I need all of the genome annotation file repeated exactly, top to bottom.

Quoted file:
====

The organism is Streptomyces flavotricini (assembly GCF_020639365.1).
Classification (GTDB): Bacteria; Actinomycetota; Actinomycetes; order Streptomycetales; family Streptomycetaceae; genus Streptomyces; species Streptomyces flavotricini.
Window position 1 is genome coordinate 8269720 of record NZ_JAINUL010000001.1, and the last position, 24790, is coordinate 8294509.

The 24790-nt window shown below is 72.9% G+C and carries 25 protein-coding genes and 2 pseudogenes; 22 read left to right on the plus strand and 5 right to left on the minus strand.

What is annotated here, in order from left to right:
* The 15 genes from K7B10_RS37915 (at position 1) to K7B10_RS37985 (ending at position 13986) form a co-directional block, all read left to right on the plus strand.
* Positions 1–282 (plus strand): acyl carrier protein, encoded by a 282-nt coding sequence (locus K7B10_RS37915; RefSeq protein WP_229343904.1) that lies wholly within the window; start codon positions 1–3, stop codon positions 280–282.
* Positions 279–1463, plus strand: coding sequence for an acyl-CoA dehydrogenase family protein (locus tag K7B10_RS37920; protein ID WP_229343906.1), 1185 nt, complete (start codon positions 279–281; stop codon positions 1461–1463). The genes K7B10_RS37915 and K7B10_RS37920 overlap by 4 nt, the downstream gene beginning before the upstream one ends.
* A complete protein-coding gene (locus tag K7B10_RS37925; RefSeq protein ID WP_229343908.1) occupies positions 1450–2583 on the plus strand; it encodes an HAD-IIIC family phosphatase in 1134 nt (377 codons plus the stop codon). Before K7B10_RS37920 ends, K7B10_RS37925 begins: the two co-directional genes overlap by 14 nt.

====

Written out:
The organism is Streptomyces flavotricini (assembly GCF_020639365.1).
Classification (GTDB): Bacteria; Actinomycetota; Actinomycetes; order Streptomycetales; family Streptomycetaceae; genus Streptomyces; species Streptomyces flavotricini.
Window position 1 is genome coordinate 8269720 of record NZ_JAINUL010000001.1, and the last position, 24790, is coordinate 8294509.

The 24790-nt window shown below is 72.9% G+C and carries 25 protein-coding genes and 2 pseudogenes; 22 read left to right on the plus strand and 5 right to left on the minus strand.

What is annotated here, in order from left to right:
* The 15 genes from K7B10_RS37915 (at position 1) to K7B10_RS37985 (ending at position 13986) form a co-directional block, all read left to right on the plus strand.
* Positions 1–282 (plus strand): acyl carrier protein, encoded by a 282-nt coding sequence (locus K7B10_RS37915; RefSeq protein WP_229343904.1) that lies wholly within the window; start codon positions 1–3, stop codon positions 280–282.
* Positions 279–1463, plus strand: coding sequence for an acyl-CoA dehydrogenase family protein (locus tag K7B10_RS37920; protein ID WP_229343906.1), 1185 nt, complete (start codon positions 279–281; stop codon positions 1461–1463). The genes K7B10_RS37915 and K7B10_RS37920 overlap by 4 nt, the downstream gene beginning before the upstream one ends.
* A complete protein-coding gene (locus tag K7B10_RS37925; RefSeq protein ID WP_229343908.1) occupies positions 1450–2583 on the plus strand; it encodes an HAD-IIIC family phosphatase in 1134 nt (377 codons plus the stop codon). Before K7B10_RS37920 ends, K7B10_RS37925 begins: the two co-directional genes overlap by 14 nt.